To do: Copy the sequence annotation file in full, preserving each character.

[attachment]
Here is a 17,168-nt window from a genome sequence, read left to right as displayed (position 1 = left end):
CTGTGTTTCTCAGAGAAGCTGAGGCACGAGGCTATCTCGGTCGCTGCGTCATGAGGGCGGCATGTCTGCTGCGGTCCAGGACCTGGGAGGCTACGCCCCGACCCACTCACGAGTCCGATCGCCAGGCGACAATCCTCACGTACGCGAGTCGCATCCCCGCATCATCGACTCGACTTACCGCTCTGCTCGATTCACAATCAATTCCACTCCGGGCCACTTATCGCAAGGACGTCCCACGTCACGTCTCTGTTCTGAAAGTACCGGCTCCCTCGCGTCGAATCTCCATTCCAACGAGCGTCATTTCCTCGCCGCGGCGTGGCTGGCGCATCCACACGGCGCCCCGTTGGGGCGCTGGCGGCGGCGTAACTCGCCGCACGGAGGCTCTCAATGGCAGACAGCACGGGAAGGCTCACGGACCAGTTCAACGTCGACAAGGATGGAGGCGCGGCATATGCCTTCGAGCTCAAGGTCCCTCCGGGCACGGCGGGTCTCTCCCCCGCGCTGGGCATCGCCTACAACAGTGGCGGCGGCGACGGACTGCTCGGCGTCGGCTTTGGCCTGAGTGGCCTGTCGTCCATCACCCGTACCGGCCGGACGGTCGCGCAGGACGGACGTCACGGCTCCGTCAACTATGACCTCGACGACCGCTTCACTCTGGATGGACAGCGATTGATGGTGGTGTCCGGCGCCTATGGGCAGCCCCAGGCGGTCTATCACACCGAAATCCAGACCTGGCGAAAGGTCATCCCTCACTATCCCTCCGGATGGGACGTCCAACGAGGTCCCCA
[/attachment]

Here is a 17,168-nt window from a genome sequence, read left to right as displayed (position 1 = left end):
CTGTGTTTCTCAGAGAAGCTGAGGCACGAGGCTATCTCGGTCGCTGCGTCATGAGGGCGGCATGTCTGCTGCGGTCCAGGACCTGGGAGGCTACGCCCCGACCCACTCACGAGTCCGATCGCCAGGCGACAATCCTCACGTACGCGAGTCGCATCCCCGCATCATCGACTCGACTTACCGCTCTGCTCGATTCACAATCAATTCCACTCCGGGCCACTTATCGCAAGGACGTCCCACGTCACGTCTCTGTTCTGAAAGTACCGGCTCCCTCGCGTCGAATCTCCATTCCAACGAGCGTCATTTCCTCGCCGCGGCGTGGCTGGCGCATCCACACGGCGCCCCGTTGGGGCGCTGGCGGCGGCGTAACTCGCCGCACGGAGGCTCTCAATGGCAGACAGCACGGGAAGGCTCACGGACCAGTTCAACGTCGACAAGGATGGAGGCGCGGCATATGCCTTCGAGCTCAAGGTCCCTCCGGGCACGGCGGGTCTCTCCCCCGCGCTGGGCATCGCCTACAACAGTGGCGGCGGCGACGGACTGCTCGGCGTCGGCTTTGGCCTGAGTGGCCTGTCGTCCATCACCCGTACCGGCCGGACGGTCGCGCAGGACGGACGTCACGGCTCCGTCAACTATGACCTCGACGACCGCTTCACTCTGGATGGACAGCGATTGATGGTGGTGTCCGGCGCCTATGGGCAGCCCCAGGCGGTCTATCACACCGAAATCCAGACCTGGCGAAAGGTCATCCCTCACTATCCCTCCGGATGGGACGTCCAACGAGGTCCCCA